Why does the author believe his/her argument or solution is right?

Critical Review of Federalist Papers (20%): Academic writing is an important part of your college life.
As the first step to have such a skill, you will write a critical review of the Federalist Papers. It is a collection
of articles written by our founding fathers about the Constitution (You can easily find them online. They are
everywhere). In your review, you will summarize and critically evaluate one of these articles: Federalist
Papers #2, #9, #10, #39, #48, and #51. It should be roughly singe-spaced 2 pages long. For deadline,
see below. Each paper is short. However, it might be challenging to be critical about it. First of all, all papers
are mostly about what we already have right now. So, being critical to the papers requires you to think
about something you take for granted for a long time. I mean the Constitution. Second, it is written in old
English. Plan to read ahead and re-read it for summary and take times to build your critical thoughts about
it. To be critical is not to have negative attitude. You should question the major argument, or information,
and make a case about why the argument is questionable. You have to clearly show the development of
your ideas.
The first step to have a good critical review is to read the text critically. In reading one of these great pieces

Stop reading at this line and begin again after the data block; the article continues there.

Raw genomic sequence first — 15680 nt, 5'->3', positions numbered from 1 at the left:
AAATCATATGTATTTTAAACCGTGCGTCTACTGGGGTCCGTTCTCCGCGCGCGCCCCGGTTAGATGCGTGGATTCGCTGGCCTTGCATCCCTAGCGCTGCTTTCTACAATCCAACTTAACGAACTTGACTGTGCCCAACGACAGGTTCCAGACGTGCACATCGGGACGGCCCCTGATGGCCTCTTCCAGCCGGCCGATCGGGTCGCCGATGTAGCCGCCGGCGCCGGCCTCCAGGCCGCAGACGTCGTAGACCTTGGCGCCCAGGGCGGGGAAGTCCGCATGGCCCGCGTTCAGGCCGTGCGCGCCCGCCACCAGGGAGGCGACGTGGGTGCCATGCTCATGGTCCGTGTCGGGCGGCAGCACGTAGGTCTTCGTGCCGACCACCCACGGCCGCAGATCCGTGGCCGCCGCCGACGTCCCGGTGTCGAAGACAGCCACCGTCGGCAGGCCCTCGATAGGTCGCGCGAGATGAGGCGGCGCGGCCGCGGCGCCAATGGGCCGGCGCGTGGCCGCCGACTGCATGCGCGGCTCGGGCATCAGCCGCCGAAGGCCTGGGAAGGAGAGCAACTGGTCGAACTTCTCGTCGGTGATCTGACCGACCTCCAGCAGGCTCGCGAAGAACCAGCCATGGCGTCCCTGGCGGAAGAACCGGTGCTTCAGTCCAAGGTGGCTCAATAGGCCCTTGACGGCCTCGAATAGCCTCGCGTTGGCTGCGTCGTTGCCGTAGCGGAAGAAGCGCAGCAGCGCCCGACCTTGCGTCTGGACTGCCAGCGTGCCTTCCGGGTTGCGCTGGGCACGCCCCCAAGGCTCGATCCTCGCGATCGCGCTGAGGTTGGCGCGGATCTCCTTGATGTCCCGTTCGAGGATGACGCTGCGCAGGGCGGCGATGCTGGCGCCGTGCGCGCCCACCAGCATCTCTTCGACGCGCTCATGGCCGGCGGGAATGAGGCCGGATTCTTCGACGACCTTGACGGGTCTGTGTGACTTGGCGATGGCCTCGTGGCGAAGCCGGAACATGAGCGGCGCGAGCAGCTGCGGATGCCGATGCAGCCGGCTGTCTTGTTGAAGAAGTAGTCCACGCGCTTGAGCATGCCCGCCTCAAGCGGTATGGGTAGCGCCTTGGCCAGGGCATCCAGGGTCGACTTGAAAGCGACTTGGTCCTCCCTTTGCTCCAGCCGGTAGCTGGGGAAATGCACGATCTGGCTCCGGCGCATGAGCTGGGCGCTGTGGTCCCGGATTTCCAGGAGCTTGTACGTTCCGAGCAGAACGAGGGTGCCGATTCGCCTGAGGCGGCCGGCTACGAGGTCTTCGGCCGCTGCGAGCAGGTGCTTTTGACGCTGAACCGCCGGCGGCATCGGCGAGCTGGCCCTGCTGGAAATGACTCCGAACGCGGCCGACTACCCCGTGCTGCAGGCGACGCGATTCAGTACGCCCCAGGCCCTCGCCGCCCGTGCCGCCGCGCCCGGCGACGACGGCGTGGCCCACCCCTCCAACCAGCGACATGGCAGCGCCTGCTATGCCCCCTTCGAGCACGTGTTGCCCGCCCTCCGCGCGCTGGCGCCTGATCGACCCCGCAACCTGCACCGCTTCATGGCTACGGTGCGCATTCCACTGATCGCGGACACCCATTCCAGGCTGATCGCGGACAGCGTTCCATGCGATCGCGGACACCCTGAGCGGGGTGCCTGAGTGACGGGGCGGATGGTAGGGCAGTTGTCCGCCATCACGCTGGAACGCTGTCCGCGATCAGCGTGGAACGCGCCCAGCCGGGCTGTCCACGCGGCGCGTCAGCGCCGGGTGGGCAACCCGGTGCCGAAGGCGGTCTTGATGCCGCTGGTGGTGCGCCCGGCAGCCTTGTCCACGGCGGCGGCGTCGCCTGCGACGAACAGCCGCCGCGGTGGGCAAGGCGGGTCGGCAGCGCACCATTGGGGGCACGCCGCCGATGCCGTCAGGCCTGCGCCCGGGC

of writing, prepare a sheet of paper and try to write down your answer to the following questions. What is
the topic? Which aspect of the topic is discussed? What kind of question, or puzzle, does the author have in
mind? What makes the author so troubled to spend time and energy to answer the question? What is the
answer? Why does the author believe his/her argument or solution is right? What kind of evidence does
the author provide for you? After answering these questions, you are ready to provide a succinct summary
of what you read. Try to be simple as much as possible! Just allow one paragraph for this summary. Then,
try to think critically about the argument you just summarized. Do you think it is reasonable? Are they
logically sound? Do you think the author properly answered the question? What about the evidence
provided? Do they support the authors claim? If you can say “No” to any of these questions, you just find
out the starting point of your critical review. Attack severely, but in a logical and positive way. Most part of
your writing should be about what is wrong with the authors argument. For example, if you think the
argument is not sound, you need to friendly explain to me why it is so. You should show me the
development of your thoughts. If you think the evidence the author provided is not strong enough, you
need to explain why that is the case. You need to provide your own evidence why something is wrong with
the paper.